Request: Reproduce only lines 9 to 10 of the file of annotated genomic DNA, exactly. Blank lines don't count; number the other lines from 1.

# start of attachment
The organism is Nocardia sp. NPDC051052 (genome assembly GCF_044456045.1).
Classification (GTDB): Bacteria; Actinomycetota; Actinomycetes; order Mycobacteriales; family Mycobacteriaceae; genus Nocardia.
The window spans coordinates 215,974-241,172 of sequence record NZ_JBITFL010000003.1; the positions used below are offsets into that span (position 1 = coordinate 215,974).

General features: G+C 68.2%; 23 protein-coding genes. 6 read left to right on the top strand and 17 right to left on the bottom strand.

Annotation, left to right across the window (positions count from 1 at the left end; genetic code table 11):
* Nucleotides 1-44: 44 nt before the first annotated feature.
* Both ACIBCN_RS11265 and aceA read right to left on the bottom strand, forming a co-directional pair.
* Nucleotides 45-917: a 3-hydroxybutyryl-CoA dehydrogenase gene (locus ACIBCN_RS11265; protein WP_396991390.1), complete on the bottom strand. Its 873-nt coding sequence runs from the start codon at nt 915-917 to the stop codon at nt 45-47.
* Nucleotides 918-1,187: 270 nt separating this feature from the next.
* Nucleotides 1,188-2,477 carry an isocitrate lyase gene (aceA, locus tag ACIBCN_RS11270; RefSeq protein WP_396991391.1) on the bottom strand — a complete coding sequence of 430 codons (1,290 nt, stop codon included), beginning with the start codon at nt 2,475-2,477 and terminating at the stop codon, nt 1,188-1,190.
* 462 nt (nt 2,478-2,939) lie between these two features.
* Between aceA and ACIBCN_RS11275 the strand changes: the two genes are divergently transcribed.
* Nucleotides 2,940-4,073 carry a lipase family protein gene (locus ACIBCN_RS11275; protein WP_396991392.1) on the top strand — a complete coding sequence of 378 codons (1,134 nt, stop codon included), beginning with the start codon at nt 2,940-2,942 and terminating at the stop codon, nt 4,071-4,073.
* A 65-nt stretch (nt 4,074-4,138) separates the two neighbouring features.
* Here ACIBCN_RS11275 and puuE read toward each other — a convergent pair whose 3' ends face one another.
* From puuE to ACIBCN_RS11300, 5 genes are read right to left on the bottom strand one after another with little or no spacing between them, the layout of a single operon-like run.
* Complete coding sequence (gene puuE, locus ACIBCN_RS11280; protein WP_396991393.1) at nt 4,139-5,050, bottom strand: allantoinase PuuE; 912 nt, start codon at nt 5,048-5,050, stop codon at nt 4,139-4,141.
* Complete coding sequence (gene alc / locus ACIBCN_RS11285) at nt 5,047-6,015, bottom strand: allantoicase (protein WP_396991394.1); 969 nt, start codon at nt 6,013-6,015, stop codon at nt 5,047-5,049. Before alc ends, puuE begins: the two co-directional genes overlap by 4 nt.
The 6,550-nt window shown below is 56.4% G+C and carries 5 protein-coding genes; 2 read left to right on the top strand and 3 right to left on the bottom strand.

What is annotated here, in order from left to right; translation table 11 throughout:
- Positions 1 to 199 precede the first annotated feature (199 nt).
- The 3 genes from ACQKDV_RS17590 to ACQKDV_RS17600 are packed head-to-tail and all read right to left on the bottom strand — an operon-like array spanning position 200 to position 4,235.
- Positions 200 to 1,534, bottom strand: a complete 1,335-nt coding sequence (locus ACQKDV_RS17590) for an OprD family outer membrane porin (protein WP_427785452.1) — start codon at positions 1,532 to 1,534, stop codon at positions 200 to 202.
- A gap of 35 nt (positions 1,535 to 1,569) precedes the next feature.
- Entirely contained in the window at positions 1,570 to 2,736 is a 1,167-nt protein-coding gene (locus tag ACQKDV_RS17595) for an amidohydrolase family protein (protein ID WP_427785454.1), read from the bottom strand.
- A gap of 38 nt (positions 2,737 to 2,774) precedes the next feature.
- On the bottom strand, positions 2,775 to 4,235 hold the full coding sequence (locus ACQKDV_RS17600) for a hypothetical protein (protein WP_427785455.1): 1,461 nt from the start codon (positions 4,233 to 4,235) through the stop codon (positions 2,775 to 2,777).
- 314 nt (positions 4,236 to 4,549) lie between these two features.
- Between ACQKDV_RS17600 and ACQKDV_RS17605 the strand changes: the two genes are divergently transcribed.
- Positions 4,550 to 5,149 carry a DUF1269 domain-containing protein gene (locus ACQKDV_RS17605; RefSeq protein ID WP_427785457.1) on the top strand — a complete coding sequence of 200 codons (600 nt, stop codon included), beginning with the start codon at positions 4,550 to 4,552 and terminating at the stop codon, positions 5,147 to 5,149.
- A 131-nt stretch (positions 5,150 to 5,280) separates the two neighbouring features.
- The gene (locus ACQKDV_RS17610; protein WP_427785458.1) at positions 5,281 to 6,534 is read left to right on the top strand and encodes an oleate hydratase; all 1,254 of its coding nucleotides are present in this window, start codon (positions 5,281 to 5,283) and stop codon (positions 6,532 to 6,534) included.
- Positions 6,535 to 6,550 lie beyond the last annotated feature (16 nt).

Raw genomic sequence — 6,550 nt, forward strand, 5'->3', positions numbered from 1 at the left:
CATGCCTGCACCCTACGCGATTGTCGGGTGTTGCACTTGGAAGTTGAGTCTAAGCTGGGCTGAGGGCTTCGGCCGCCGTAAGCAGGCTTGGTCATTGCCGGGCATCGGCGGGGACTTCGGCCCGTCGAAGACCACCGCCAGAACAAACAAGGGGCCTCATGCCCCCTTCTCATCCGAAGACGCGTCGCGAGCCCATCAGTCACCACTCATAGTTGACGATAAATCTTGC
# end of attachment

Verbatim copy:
* Nucleotides 918-1,187: 270 nt separating this feature from the next.
* Nucleotides 1,188-2,477 carry an isocitrate lyase gene (aceA, locus tag ACIBCN_RS11270; RefSeq protein WP_396991391.1) on the bottom strand — a complete coding sequence of 430 codons (1,290 nt, stop codon included), beginning with the start codon at nt 2,475-2,477 and terminating at the stop codon, nt 1,188-1,190.